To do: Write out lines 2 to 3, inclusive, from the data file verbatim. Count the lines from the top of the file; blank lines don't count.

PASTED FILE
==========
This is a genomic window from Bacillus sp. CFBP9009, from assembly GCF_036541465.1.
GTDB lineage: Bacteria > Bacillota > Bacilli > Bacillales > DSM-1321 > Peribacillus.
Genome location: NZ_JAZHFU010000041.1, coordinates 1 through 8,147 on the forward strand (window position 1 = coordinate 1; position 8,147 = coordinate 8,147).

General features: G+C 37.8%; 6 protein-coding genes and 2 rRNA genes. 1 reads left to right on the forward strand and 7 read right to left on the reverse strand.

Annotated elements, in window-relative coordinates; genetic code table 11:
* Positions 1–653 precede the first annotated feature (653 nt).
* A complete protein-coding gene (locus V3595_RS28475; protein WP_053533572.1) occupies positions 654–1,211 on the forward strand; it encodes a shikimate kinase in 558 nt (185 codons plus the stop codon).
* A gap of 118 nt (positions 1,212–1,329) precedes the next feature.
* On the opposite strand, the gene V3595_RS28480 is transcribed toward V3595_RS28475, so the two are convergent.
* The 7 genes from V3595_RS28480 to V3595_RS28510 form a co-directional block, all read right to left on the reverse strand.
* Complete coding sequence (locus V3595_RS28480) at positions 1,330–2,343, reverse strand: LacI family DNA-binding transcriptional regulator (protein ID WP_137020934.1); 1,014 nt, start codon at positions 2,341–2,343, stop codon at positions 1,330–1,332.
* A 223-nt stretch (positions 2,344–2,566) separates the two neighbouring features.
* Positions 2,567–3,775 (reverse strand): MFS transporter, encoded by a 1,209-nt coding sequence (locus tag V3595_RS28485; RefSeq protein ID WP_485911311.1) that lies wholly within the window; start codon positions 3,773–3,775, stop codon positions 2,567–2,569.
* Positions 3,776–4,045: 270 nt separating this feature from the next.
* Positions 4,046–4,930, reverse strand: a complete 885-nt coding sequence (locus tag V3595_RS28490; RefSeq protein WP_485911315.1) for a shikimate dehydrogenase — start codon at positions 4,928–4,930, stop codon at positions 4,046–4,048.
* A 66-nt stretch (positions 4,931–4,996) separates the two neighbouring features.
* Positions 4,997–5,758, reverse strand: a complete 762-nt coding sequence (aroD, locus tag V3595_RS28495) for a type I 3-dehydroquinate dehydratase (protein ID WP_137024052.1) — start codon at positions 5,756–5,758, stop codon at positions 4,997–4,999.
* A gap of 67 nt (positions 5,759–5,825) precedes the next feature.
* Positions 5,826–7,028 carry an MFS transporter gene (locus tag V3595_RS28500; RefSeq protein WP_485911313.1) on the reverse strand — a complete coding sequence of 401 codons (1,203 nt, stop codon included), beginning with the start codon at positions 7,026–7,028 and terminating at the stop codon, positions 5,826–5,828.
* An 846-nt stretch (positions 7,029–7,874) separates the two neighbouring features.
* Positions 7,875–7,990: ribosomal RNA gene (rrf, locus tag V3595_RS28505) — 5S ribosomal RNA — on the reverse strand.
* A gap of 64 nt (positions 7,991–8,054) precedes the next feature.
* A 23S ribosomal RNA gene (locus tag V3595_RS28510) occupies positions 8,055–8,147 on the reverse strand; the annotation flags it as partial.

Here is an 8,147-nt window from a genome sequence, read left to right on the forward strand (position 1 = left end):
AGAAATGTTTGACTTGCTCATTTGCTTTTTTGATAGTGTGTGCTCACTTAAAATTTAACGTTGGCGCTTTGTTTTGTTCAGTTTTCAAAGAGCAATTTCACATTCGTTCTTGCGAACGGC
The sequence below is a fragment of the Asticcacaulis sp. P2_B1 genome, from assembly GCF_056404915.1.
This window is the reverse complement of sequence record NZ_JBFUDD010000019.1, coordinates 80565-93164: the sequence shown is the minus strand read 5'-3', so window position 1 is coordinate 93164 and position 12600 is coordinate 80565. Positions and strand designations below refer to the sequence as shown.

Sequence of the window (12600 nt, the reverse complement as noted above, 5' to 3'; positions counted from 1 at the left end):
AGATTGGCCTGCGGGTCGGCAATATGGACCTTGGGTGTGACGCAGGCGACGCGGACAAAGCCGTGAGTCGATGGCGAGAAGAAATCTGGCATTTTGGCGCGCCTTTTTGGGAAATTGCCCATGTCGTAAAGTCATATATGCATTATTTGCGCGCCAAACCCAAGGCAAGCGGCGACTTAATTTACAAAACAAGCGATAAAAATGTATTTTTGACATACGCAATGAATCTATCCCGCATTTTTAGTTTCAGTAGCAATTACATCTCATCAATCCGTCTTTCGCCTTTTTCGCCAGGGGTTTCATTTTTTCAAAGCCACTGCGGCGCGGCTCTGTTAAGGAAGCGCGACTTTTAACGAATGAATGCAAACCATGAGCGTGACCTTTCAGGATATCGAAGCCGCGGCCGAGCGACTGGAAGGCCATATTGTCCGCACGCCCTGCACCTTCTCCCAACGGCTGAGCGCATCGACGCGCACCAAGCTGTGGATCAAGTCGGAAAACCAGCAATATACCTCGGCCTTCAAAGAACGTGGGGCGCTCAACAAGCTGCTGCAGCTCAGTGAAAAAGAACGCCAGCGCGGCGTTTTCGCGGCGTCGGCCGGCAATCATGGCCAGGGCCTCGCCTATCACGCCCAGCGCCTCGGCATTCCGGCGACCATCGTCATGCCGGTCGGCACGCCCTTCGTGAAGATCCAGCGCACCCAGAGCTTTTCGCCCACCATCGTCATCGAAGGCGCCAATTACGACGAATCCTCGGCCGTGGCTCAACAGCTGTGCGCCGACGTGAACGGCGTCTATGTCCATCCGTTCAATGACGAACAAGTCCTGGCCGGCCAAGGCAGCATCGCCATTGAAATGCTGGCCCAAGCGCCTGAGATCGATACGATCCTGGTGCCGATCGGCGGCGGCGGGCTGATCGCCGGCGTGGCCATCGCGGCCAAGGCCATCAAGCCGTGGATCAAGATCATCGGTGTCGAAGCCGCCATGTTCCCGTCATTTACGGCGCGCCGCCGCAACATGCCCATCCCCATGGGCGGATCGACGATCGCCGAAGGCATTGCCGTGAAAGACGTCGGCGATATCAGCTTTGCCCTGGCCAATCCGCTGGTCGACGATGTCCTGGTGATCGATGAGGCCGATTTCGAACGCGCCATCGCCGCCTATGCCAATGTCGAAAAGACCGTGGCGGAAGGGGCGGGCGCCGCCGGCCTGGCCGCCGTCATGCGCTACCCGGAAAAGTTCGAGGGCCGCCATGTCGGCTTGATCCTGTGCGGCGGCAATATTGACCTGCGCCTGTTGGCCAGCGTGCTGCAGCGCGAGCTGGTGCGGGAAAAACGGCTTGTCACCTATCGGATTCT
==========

GTDB lineage: Bacteria > Bacillota > Bacilli > Bacillales > DSM-1321 > Peribacillus.
Genome location: NZ_JAZHFU010000041.1, coordinates 1 through 8,147 on the forward strand (window position 1 = coordinate 1; position 8,147 = coordinate 8,147).